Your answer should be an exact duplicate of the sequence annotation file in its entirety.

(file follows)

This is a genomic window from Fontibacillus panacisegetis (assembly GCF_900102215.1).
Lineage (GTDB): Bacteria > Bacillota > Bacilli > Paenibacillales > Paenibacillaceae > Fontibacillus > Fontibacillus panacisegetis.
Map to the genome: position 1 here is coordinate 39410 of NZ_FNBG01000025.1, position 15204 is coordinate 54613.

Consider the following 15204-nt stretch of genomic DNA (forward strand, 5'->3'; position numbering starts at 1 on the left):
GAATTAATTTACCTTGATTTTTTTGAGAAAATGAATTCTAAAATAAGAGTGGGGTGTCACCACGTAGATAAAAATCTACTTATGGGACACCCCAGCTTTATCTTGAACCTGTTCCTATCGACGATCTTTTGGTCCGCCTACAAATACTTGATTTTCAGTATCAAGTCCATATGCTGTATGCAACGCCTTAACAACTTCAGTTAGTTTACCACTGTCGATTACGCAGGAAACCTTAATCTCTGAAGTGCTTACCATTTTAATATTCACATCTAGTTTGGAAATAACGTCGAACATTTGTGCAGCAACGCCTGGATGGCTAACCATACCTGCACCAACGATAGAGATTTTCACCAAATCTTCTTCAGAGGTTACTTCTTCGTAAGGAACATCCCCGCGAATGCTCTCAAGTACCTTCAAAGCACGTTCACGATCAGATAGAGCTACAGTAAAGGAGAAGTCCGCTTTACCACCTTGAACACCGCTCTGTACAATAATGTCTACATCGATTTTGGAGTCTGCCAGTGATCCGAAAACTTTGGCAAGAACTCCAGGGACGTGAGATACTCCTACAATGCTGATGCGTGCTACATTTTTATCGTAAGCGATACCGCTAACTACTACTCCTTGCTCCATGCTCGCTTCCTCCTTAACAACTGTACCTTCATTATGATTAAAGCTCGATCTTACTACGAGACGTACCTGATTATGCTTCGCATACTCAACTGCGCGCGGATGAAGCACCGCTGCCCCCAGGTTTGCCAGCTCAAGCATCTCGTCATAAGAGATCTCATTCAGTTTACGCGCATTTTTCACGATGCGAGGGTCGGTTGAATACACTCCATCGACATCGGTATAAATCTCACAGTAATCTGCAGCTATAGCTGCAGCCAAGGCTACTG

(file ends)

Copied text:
This is a genomic window from Fontibacillus panacisegetis (assembly GCF_900102215.1).
Lineage (GTDB): Bacteria > Bacillota > Bacilli > Paenibacillales > Paenibacillaceae > Fontibacillus > Fontibacillus panacisegetis.
Map to the genome: position 1 here is coordinate 39410 of NZ_FNBG01000025.1, position 15204 is coordinate 54613.

Consider the following 15204-nt stretch of genomic DNA (forward strand, 5'->3'; position numbering starts at 1 on the left):
GAATTAATTTACCTTGATTTTTTTGAGAAAATGAATTCTAAAATAAGAGTGGGGTGTCACCACGTAGATAAAAATCTACTTATGGGACACCCCAGCTTTATCTTGAACCTGTTCCTATCGACGATCTTTTGGTCCGCCTACAAATACTTGATTTTCAGTATCAAGTCCATATGCTGTATGCAACGCCTTAACAACTTCAGTTAGTTTACCACTGTCGATTACGCAGGAAACCTTAATCTCTGAAGTGCTTACCATTTTAATATTCACATCTAGTTTGGAAATAACGTCGAACATTTGTGCAGCAACGCCTGGATGGCTAACCATACCTGCACCAACGATAGAGATTTTCACCAAATCTTCTTCAGAGGTTACTTCTTCGTAAGGAACATCCCCGCGAATGCTCTCAAGTACCTTCAAAGCACGTTCACGATCAGATAGAGCTACAGTAAAGGAGAAGTCCGCTTTACCACCTTGAACACCGCTCTGTACAATAATGTCTACATCGATTTTGGAGTCTGCCAGTGATCCGAAAACTTTGGCAAGAACTCCAGGGACGTGAGATACTCCTACAATGCTGATGCGTGCTACATTTTTATCGTAAGCGATACCGCTAACTACTACTCCTTGCTCCATGCTCGCTTCCTCCTTAACAACTGTACCTTCATTATGATTAAAGCTCGATCTTACTACGAGACGTACCTGATTATGCTTCGCATACTCAACTGCGCGCGGATGAAGCACCGCTGCCCCCAGGTTTGCCAGCTCAAGCATCTCGTCATAAGAGATCTCATTCAGTTTACGCGCATTTTTCACGATGCGAGGGTCGGTTGAATACACTCCATCGACATCGGTATAAATCTCACAGTAATCTGCAGCTATAGCTGCAGCCAAGGCTACTG